Tuesday 16th March 2010

Best-selling action author and former Bravo Two Zero commander, Andy McNab, met hundreds of students during a visit to a Stourport school.

The decorated ex-member of the SAS was at Stourport High School and VIth Form Centre to launch his latest book, Dropzone , set around his hobby of skydiving.

He talked to students from years nine,10, 11 and 12 along with more than 400 students from 10 other secondary schools, including King Charles I School in Kidderminster and The Bewdley School and Sixth Form Centre.

Julie Benkwitz, school librarian, said: “The atmosphere was electric as Andy shared some of his amazing life experiences with them, which ranged from his various missions during the Gulf War to his love of skydiving.

“Then the students had a wonderful opportunity to ask Andy any questions that they wanted. The hall was buzzing after the talk as the students eagerly queued up waiting to have their books signed and to have the opportunity to meet and chat with Andy.”

Students from Stourport High also interviewed Mr McNab as part of the BBC School Report project.

They discussed his time in juvenile detention and how he joined the infantry in 1976, as well as his 10 years service in B Squadron 22 SAS.

During that time, Mr McNab worked on both covert and overt special operations worldwide, including anti-terrorist and anti-drug operations in the Middle and Far East, South and Central America and Northern Ireland.

In Northern Ireland he spent two years working as an undercover operator, resulting in him having to keep his identity hidden.

Gulf War patrol Bravo Two Zero was the most decorated patrol since the Boer War and Mr McNab was the British Army’s most decorated serving soldier when he left the SAS in February, 1993.

The interview with him from the school visit is available both on the BBC website and on the school’s website, at shs.worcs.sch.uk

Source: Kidderminster Shuttle news


Times Online
March 8, 2010

The shadowy world of Andy McNab

He’s the SAS soldier turned bestselling author, and hero to every boy in Britain: but he has never revealed his identity

Next time you’re sitting on a London bus or a Tube train, take a good look at the man sitting next to you because it might just be Andy McNab, one of Britain’s biggest selling authors. His Boy Soldier series has teenagers hanging off his every word — but readers don’t know what he looks like.

Andy McNab isn’t even his real name — it’s a pseudonym.

“I like it because you get the best of both worlds,” says McNab. “I love my Oyster card and go everywhere by Tube. I’ve met people in the limelight and they can’t go shopping or go anywhere by public transport. I can get on with life.”

McNab worked on intelligence-gathering missions as a soldier in Northern Ireland years ago, so if his identity were revealed he and others could be in danger. Writing under a false name can have its funny side. “I once met myself,” says McNab with a laugh. “My wife and I were in a pub and we met a man who said he was Andy McNab. I didn’t let on, of course, and he even bought me a drink!”

McNab’s new book for younger readers is Drop Zone (Doubleday, £10.99 in hardback), a thriller about a teenage boy who gets hooked on the adrenaline rush of skydiving. It’s a subject close to McNab’s heart: he has done about 1,400 skydives as a soldier and skydiving is one of his favourite sports.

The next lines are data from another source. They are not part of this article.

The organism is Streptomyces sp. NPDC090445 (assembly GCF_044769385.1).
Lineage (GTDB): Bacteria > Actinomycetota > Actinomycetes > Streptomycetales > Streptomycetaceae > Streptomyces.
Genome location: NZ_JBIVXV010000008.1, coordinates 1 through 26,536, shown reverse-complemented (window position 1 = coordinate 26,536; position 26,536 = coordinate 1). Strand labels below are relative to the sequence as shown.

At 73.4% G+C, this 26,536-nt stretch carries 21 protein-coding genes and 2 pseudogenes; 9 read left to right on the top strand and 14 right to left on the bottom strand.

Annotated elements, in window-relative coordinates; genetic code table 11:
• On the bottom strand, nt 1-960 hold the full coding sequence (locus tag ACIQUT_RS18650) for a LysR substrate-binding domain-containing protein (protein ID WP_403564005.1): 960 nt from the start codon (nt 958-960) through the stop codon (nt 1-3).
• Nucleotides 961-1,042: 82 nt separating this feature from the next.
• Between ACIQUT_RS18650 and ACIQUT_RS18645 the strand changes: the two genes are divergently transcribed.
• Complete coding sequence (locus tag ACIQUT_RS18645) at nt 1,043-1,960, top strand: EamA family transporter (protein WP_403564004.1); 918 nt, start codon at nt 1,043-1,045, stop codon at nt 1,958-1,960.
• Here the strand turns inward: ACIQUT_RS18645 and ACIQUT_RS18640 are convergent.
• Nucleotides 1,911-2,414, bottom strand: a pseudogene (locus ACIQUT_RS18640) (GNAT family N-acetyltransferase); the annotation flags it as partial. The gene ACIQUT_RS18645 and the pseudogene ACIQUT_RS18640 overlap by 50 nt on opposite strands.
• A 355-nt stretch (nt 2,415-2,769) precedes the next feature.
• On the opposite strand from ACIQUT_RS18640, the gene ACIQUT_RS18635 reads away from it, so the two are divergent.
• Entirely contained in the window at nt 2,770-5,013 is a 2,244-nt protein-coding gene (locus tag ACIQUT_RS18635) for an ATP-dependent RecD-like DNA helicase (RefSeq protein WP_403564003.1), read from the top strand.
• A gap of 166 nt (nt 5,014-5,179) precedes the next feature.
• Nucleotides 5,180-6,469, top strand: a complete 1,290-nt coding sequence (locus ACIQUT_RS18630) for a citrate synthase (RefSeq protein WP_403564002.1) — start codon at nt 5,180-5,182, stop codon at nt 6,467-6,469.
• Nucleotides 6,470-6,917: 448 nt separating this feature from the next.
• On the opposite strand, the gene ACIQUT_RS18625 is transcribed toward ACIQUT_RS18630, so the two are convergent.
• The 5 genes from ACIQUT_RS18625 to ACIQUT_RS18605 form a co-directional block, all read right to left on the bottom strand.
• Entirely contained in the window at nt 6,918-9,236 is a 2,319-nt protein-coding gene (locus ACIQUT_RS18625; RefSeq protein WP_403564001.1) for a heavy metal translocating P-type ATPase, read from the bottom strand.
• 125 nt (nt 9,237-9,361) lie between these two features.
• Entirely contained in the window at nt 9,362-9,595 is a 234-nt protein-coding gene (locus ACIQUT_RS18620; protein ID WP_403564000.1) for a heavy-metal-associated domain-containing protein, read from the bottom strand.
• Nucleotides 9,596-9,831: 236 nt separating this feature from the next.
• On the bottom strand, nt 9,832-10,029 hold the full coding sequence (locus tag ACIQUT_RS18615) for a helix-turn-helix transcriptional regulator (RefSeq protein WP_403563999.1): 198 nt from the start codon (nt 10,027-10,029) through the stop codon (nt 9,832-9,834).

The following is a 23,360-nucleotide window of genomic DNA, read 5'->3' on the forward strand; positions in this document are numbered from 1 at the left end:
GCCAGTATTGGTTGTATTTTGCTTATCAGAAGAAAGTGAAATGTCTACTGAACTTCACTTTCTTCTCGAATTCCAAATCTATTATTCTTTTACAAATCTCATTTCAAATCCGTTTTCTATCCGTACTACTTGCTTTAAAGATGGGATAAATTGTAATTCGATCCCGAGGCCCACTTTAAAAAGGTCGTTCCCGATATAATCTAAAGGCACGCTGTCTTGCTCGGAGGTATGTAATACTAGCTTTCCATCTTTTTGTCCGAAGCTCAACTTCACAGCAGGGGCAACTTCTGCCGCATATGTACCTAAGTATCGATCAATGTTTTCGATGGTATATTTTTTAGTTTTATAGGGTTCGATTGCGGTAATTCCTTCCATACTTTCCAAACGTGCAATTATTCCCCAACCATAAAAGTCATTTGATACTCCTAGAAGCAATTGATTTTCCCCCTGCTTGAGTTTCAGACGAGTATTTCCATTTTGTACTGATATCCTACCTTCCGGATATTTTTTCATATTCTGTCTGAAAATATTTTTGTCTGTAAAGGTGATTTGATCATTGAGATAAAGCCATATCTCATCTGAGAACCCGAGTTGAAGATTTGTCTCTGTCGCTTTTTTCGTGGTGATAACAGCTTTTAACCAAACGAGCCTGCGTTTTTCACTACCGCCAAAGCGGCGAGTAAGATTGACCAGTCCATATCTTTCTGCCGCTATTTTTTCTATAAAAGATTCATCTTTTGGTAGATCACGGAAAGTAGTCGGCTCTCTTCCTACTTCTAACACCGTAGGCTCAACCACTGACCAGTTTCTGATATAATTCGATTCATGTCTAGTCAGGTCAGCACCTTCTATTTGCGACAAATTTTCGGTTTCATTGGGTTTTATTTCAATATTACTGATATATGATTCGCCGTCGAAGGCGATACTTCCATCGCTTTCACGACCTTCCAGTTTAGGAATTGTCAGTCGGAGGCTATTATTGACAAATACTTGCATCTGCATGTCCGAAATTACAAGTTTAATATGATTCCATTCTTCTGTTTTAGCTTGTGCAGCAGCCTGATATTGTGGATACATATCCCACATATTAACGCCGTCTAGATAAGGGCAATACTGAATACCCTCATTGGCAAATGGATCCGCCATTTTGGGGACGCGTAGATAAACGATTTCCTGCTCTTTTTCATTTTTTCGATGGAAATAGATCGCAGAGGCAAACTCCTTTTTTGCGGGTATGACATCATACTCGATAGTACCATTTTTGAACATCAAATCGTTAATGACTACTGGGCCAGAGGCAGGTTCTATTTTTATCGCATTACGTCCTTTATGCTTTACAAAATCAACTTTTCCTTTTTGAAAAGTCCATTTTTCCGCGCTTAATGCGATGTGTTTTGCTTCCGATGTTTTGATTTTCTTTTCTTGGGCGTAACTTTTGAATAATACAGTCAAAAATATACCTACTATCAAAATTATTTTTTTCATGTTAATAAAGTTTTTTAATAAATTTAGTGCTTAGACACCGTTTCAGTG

The book is filled with nailbiting drama and hard-hitting action, but the author has no doubt that his readers can handle it. “Young people are switched on and you can’t patronise them. Twelve-year-olds are watching the news and programmes such as EastEnders that have their fair share of violence,” he says.

But for McNab, Drop Zone is about more than thrills and spills. When he joined the infantry at 16, he discovered that he had a reading age of 11 — and now he hopes to get every boy in Britain into books, so they don’t find themselves in the same position.

“For me, getting into education was an uphill struggle,” says McNab, who was found abandoned on the steps of a hospital as a baby and adopted. “But once I got it, I realised how important numeracy and literacy are. You need to be able to read, no matter what you’re going to do. Even if you want to be a fantastic footballer like David Beckham, you’ll be given these contracts that are three or four hundred pages long. And if you can’t understand them, you’ll end up opening a Tesco’s every Saturday.”

And with that, Andy McNab slips off into the crowds, anonymous and free as a bird.

Source: Times Online


Caught in the Crossfire:
Win a Sony Playstation 3 and copies of DropZone!

DropZone  is the first book in a brand-new series from SAS covert ops commander Andy McNab, set in the adrenaline-fuelled world of skydiving.

To celebrate the publication of this book, we are giving one lucky person the chance to win a Sony Playstation 3 and there are also copies of the book for 10 runners up!

Go here to enter the competion on the Caught in the Crossfire website (competition ends on March 1st)


Despite being quite busy in Hollywood, Andy McNab was kind enough to take what time he could out of his schedule to chat with greymansland.com about Exit Wound, Dropzone, and of course the rumoured ‘Echelon’ movie deal. Transcript below:

GML: Many critics and fans have called Exit Wound the best Nick Stone novel yet. We know that when writing fiction, you are often inspired by real events. Can you tell us more about the background behind Exit Wound’s story-line?